People want Robert E. Lee Elementary School name changed

Posted at 11:30 AM, Jun 13, 2017
and last updated 2017-06-13 18:17:30-04

East Tampa community members are renewing a call to strip the name off a Tampa elementary school and rename it. 

Robert E. Lee Elementary was named in honor of the Confederate War General around 19-17 according to the city historians and archivists.

Some community members are asking the school's name be changed to Carter G. Woodson, a noted African American historian.

"Why don't we remove General Washington from the dollar bill? Right? Is he next? Who's next?," said local attorney Andrew Strickland holding up a dollar bill speaking to Hillsborough County School Board members.

His name and legacy mean different things to different people.

"It's time for you all to have the guts to stand up to stand up and correct a wrong. It was wrong then. It's wrong now," said Bishop Michelle B. Patty, Community Activist. 

For James Cole, who was once a fourth grader at Lee Elementary, it represents racism and oppression.

"I have this memory of walking up the stairs and seeing this giant picture of him thinking this guy must be some sort of hero," he told school board members.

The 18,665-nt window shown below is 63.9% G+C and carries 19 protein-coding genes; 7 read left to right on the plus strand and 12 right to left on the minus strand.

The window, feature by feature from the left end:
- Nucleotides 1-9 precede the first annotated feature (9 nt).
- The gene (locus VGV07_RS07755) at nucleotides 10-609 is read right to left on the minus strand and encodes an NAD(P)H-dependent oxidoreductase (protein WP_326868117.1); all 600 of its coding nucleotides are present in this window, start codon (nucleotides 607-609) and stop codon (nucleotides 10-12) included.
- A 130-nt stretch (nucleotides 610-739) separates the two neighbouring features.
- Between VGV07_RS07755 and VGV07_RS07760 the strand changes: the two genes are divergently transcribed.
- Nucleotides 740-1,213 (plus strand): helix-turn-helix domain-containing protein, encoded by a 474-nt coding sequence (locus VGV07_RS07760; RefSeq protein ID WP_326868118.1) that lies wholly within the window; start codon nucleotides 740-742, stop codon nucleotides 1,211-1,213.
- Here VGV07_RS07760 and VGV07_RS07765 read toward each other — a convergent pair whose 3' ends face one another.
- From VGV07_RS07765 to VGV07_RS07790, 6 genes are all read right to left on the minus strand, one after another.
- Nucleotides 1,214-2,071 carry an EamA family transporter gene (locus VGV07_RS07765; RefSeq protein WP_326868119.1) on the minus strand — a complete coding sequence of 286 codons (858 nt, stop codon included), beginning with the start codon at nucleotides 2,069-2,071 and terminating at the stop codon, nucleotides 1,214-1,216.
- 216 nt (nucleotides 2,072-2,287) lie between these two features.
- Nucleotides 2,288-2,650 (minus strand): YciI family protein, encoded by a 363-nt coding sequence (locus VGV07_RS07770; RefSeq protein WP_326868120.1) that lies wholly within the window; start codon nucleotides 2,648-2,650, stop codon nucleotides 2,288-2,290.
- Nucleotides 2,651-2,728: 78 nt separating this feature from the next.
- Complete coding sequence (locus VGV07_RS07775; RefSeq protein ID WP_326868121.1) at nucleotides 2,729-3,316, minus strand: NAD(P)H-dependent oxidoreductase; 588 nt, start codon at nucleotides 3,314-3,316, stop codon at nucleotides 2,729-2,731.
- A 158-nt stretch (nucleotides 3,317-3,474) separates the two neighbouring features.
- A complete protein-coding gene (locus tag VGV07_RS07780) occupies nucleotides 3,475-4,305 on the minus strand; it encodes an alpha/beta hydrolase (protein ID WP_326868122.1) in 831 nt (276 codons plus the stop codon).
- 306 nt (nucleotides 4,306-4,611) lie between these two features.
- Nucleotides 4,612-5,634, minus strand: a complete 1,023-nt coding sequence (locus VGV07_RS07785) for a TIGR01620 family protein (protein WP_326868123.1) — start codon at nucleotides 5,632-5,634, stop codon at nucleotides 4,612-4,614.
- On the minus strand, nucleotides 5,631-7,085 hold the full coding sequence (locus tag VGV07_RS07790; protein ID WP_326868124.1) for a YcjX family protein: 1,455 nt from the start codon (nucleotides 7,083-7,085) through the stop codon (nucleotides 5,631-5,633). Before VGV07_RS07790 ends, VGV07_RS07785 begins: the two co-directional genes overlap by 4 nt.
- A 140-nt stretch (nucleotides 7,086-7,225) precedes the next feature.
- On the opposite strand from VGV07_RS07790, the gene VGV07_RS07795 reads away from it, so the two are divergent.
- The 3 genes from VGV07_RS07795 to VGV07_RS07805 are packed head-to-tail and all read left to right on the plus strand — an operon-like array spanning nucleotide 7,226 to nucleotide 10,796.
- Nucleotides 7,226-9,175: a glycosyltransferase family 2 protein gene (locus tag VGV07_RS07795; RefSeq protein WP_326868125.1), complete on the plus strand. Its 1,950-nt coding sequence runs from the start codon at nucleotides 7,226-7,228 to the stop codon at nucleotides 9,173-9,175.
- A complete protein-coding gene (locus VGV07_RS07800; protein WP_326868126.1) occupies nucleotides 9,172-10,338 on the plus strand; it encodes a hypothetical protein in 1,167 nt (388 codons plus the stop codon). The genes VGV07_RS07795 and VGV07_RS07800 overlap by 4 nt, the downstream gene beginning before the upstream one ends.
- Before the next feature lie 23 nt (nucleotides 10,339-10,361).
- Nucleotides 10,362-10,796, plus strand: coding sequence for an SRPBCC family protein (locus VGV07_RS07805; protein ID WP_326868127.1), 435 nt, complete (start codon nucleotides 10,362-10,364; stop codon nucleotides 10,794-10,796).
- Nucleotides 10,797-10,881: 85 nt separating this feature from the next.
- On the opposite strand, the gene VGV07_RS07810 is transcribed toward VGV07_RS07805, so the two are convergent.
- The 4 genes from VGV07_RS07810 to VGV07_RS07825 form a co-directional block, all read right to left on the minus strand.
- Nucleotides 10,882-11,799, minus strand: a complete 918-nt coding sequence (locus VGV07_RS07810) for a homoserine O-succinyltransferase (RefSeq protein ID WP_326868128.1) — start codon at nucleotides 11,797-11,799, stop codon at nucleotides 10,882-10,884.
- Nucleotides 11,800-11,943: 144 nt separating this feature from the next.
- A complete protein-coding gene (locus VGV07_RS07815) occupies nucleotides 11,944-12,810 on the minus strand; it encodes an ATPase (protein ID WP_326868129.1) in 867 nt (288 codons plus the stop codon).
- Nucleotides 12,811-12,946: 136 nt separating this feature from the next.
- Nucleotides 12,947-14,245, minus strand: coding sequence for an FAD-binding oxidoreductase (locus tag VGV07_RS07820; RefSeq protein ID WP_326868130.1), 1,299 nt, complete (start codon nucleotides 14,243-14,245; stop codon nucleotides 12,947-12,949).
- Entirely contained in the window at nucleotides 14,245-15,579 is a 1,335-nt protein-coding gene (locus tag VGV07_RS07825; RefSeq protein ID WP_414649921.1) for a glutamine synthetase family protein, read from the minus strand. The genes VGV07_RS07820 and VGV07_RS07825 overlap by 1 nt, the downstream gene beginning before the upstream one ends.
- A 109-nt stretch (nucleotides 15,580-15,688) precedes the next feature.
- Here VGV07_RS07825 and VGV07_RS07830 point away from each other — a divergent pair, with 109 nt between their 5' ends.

Of the 288 students who go to class at the magnet school, 57 percent are African American. 

The school was named Michigan Avenue Grammar School in 1906 but renamed after General Lee around 1917 according to city archives and historians. 

Some community members warn against revising history. 

"Changing historical names is not something to be taken lightly and I do not do so. Historical names should not be changed out of some ephemeral whim or passing fad of political correctness," said David McAllister, Sons of Confederate Veterans. 

Others argue renaming the school isn't rewriting history. Instead it's respecting the future of kids who attend class here. 

"This is a symbol and you know what symbols do. They have meaning far beyond what's pasted on that building," said another speaker. 

If the name changes, it will be a long process. Hillsborough County requires 18 months of public input before a deciding school board vote.